• Unskilled employment, including both wage and family employment, was created in primary production businesses as well as in agricultural and livestock production. Business plans generated 1,068 permanent jobs: 53 % unskilled family labor, 23 % unskilled wage labor, and 24 % skilled wage labor.

Unintended but meaningful impacts such as the participation of the youth and institution building were also project benefits. For instance, many beneficiaries had their first interaction with financial services as a result of the project. Many of the producers who organized and worked together for the first time under the project continue to operate collectively.


World Bank Group Contribution

The World Bank, through the International Bank for Reconstruction and Development, provided a loan in the initial amount of US$19.833 million for the first phase of ALIADOS and an Additional Financing of US$19.315 million to support the second phase. Co-financing from both the government of Peru (US$12.7 million) and project beneficiaries (US$13.9 million), helped finance both rural business plans and territory development projects.


The project’s success was deeply rooted in the experience, commitment, and capacity of AGRORURAL, a unit within the Vice-ministry of Development of Agricultural Infrastructure and Irrigation that served as the project’s implementing agency.

During the implementation, representatives of civil society, including local and regional governments, producer associations, and farm communities, among others, formed Local Resource Allocation Committees, the main function of which was to evaluate the proposals presented by competing local organizations to access public funds. These bodies created a transparent environment and encouraged producers to design strong proposals. They are a good examples of citizen participation.


ALIADOS benefited rural poor households in Peru’s Sierra region, an area with the country’s highest proportion citizens living in poverty (82 %) and extreme poverty (58 %). Approximately 87,723 families from 395 municipalities of Apurímac, Ayacucho, Huancavelica, Junín, Huánuco, and Pasco benefited from the project.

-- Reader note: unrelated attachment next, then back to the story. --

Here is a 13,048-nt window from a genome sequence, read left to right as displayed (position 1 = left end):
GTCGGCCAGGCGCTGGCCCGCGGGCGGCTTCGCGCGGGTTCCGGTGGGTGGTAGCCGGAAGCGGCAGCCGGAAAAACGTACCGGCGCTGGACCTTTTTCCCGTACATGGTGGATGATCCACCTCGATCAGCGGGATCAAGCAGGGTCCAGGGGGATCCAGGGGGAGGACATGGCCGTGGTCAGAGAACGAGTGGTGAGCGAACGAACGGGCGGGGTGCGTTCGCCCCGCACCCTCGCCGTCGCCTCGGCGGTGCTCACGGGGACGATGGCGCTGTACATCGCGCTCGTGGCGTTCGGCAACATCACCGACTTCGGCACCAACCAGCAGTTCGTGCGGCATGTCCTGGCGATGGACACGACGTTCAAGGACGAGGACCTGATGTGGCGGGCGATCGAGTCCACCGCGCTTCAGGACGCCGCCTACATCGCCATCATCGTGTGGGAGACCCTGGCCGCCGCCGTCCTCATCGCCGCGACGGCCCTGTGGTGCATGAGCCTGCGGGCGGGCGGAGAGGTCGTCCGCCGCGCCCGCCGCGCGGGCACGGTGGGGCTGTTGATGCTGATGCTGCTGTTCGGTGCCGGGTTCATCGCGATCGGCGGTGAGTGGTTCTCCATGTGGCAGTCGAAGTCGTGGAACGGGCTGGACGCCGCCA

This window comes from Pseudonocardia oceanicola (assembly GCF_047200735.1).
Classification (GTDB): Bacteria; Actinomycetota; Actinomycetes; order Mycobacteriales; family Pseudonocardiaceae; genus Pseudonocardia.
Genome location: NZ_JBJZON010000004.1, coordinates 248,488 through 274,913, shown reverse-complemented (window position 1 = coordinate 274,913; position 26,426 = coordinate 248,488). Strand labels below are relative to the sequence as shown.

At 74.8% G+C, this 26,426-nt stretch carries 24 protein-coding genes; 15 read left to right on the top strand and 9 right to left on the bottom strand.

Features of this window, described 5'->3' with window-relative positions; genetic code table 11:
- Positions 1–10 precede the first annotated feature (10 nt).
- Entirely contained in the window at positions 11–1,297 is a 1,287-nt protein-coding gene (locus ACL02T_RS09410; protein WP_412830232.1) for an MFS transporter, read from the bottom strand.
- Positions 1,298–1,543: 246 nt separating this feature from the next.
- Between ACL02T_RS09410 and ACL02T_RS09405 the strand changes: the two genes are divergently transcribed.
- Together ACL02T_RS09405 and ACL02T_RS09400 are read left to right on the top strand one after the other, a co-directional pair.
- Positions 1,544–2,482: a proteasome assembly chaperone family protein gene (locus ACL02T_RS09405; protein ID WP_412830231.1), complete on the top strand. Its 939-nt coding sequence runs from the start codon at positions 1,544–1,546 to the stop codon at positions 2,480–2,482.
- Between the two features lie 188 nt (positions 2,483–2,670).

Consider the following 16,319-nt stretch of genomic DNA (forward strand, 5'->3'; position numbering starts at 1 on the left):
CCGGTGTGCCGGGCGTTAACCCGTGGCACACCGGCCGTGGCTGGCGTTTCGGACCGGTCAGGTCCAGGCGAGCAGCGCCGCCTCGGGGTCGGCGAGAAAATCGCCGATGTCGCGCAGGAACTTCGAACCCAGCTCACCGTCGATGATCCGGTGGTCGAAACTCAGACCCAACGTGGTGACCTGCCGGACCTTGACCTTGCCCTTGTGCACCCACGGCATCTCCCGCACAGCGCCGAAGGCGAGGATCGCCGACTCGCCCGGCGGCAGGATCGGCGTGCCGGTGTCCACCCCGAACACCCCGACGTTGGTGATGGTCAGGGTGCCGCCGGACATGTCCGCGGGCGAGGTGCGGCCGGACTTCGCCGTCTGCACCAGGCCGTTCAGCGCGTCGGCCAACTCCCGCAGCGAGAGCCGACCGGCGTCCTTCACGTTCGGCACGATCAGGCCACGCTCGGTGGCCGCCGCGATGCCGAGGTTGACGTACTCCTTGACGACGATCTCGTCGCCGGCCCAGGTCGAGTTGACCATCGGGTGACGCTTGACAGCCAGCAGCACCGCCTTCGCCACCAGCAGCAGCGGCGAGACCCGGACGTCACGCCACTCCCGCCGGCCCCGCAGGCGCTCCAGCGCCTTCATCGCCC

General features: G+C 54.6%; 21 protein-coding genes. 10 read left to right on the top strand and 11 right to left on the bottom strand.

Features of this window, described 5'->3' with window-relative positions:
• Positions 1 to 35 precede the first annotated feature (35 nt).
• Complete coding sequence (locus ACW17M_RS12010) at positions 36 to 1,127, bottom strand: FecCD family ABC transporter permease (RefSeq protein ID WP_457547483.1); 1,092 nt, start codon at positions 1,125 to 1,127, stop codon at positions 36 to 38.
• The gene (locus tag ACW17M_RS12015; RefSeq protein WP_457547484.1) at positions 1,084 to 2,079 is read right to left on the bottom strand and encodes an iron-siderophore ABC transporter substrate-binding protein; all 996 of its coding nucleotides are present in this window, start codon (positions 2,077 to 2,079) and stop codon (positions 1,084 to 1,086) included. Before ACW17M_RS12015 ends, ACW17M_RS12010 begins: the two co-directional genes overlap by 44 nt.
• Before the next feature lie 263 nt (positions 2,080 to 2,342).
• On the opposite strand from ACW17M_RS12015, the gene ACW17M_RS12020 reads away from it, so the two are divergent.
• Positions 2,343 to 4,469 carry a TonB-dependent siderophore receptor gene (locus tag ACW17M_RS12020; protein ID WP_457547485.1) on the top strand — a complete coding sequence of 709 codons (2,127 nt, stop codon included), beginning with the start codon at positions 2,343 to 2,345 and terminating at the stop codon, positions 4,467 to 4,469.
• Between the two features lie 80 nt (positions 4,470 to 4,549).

“We are all better, the families, the children. If there were no Aliados project, we wouldn’t have anything at all; we wouldn’t have made it. Thanks to the project, we have a tub, table and molds; we have bought many things,” says Gustavo Quito, a cheese maker from Junín.

Juana Ventura, a noodle manufacturer in Apurimac, says: “Before, our children didn’t go to school; now they go to school, to universities, some even attend private ones. We’re doing better than before. That’s why I get so emotional….”

Dionisio Galindo, a textile crafts manufacturer in Huancavelica, says: “Now, we’ve changed for the better. Before, we lacked many things, even food. But now, and thanks to Aliados, we are improving our diet, our health and for our children, their nutrition too.”

Moving Forward

An important legacy of the project is the strengthening of community and producers’ capacities for resource management, collective action, and organization. Various elements of the project’s design and implementation will continue to contribute to Ministry of Agriculture and Irrigation efforts to implement the National Plan for Family Agriculture, with the objective of sustainably improving family farmers’ incomes. A point to highlight in this framework is that the project promoted lasting investments, particularly giving central decision-making and execution roles to farmers' communities and organizations for subprojects, thus fostering greater participation and empowerment of local and regional institutions.

The project also demonstrates the importance of leveraging and coordinating public and private financing to achieve transformative effects in the agricultural sector and in the lives of rural populations. The ALIADOS project offers valuable experience from which to draw lessons for future initiatives.



Learn More

Peru Sierra Rural Development Project:

Link to documents:

1.     Implementation and Completion Report (December 2017)

2.     Informative brochures



Aliados I videos: Rural Business and Community Development Projects in the rural highlands of Peru (6 videos)

Aliados II Testimonial: Implementation of a standardization center for breeding improved guinea pig:

Aliados II: Apurimac

Aliados II Informative video:

Aliados II: Ayacucho Regional Fair

Aliados II: Junin Regional visit